c) Widening the scope of TCS:  It is proposed to provide for tax collection at source (TCS) on remittance under Liberalised Remittance Scheme of Reserve Bank of India exceeding seven lakh rupees in a year and on sale of overseas tour package. Further, TCS is also proposed on sale of goods in excess of fifty lakh rupee in a year by a seller whose turnover is more than 10 crore rupees.

d) Limit on exemption of Employer’s contribution to certain funds:It is proposed to put an upper cap of seven lakh and fifty thousand rupees in a year on tax exempt employer’s contribution in recognized provident fund, superannuation fund and NPS in the accounts of an employee.

IX. Tax Amendment for Non-Residents

i. The period of concessional withholding rate of 5% under section 194 LC is extended for interest payment to non-residents in respect of moneys borrowed and bonds issued upto 30thJune, 2023.

ii. The period upto 30thJune, 2023 for lower rate of withholding of 5% under section 194 LD is extended for interest payment to Foreign Portfolio Investors (FPI) and Qualified Foreign Investors (QFI) in respect of bonds issued by Indian companies and government securities.

iii. The concessional rate of withholding of 5% under section 194 LD is extended to the interest payment made on the municipal bonds.

iv. Withholding tax rate on the interest payment on the bonds listed on IFSC exchange is reduced from 5% to 4%.

X. Other Tax Amendment

a) A new taxpayer charter is to be instituted to end tax harassment. The Income Tax Act will be amended to allow faceless appeals against tax orders on lines of faceless assessment.

b) A new direct tax dispute settlement scheme — Vivaad se Vishwaas scheme is launched to bring down litigation in direct taxation scheme saying 4.83 lakh direct cases are pending in various appellate forums. Interest and penalty will be waived under this scheme for those who wish to pay the disputed tax amount till March 31.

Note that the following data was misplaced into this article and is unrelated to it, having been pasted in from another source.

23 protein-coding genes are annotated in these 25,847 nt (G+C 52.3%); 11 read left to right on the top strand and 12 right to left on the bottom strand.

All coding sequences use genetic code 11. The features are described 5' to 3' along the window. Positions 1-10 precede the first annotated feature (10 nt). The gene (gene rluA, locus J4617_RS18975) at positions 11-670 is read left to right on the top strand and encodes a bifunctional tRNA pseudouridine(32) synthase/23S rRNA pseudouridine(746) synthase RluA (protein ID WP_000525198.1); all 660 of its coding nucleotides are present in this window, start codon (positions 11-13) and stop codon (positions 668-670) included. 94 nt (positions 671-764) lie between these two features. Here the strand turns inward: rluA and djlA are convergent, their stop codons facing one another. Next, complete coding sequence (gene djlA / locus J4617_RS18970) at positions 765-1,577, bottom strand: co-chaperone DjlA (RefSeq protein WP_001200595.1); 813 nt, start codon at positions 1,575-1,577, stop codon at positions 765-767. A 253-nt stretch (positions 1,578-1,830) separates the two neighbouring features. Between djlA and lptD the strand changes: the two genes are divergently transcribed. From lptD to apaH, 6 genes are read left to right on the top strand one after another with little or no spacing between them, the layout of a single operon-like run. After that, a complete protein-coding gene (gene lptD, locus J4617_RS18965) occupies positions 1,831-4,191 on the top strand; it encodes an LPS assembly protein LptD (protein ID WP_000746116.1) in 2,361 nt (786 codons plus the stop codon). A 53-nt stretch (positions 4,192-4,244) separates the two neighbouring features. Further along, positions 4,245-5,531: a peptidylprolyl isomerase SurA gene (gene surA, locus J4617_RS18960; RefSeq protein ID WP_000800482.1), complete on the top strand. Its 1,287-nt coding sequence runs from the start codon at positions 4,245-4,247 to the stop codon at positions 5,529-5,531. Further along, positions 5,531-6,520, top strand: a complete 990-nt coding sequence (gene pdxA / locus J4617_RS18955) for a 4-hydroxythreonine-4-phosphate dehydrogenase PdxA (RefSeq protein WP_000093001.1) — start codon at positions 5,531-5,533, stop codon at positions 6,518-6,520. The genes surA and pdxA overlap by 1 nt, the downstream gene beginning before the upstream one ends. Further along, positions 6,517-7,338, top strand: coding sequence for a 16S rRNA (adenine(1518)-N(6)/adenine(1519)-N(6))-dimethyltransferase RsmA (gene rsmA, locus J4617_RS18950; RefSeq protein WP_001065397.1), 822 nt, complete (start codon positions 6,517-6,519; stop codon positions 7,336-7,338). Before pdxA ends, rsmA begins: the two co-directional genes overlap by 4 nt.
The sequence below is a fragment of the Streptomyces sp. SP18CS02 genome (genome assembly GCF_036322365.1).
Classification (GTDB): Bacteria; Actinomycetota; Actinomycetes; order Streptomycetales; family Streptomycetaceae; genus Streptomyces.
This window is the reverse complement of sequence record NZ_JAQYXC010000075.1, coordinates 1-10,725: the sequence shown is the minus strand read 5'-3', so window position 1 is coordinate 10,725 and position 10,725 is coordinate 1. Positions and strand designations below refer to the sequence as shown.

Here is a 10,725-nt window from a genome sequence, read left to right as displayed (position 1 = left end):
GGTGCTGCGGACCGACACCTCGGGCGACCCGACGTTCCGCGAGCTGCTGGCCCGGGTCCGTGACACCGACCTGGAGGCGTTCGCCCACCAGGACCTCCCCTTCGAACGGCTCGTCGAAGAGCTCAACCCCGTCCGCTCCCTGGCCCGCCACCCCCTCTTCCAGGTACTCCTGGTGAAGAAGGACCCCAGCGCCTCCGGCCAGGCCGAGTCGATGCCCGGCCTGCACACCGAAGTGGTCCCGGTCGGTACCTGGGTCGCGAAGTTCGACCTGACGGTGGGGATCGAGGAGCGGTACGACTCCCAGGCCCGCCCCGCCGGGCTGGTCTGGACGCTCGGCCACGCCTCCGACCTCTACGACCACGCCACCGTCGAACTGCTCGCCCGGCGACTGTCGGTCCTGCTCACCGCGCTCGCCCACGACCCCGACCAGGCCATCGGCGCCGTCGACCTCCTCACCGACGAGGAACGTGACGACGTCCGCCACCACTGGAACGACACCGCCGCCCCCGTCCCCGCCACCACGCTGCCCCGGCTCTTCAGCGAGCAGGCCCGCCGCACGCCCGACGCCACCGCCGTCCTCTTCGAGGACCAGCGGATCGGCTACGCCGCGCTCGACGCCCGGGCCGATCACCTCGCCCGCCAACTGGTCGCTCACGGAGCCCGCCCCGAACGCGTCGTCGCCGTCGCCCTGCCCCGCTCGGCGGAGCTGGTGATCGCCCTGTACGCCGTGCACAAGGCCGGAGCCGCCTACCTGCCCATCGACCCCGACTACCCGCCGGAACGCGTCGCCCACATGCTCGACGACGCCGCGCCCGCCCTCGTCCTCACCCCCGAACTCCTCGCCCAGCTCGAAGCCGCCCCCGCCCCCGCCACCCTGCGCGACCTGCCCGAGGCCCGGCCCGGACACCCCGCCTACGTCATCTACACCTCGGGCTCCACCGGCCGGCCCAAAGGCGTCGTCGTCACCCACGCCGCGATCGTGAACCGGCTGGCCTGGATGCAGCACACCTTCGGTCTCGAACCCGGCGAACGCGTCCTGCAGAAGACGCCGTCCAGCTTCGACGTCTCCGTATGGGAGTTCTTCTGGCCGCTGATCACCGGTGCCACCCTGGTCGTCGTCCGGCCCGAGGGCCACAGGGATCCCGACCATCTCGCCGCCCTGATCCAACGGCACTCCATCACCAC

c) In order to ease allotment of PAN, new process of instantly allotting the same through Aadhaar will be brought as announced under budget, 2020.

d) It is also announced under budget,2020 for extending by one year the date of approval of affordable housing projects for availing tax holiday on profit earned by developers. Extension of additional Rs 1.5 lakh tax benefit is also announced on interest paid on affordable housing loans to March 2021.

e) New National Policy on Official Statistics is proposed to improve data collection and dissemination with the help of technology.

f) Registration of charity institutions to be made completely electronic and donations is made to be pre-filled in IT return form to claim exemptions for donation.

g) Currently, while taxing income from capital gains, business profits and other sources in respect of transactions in real estate, if the consideration value is less than circle rate by more than 5 percent, the difference is counted as income both in the hands of the purchaser and seller.   In order to minimize hardship in real estate transaction and provide relief to the sector, it is proposed to increase the limit of 5% to 10%.

h) It is proposed to provide that the amalgamated public sector banks and insurance companies shall be eligible to take the benefit of unabsorbed losses and depreciation of the amalgamating entities.

i) It is proposed to provide that the amalgamated public sector banks and insurance companies shall be eligible to take the benefit of unabsorbed losses and depreciation of the amalgamating entities. In order to encourage unlisted Infrastructure Investment Trust (InvIT) or a Real Estate Investment Trust (REIT), it is proposed to extend the same taxation regime as available to listed InvITs and listed REIT to unlisted REIT and InvIT.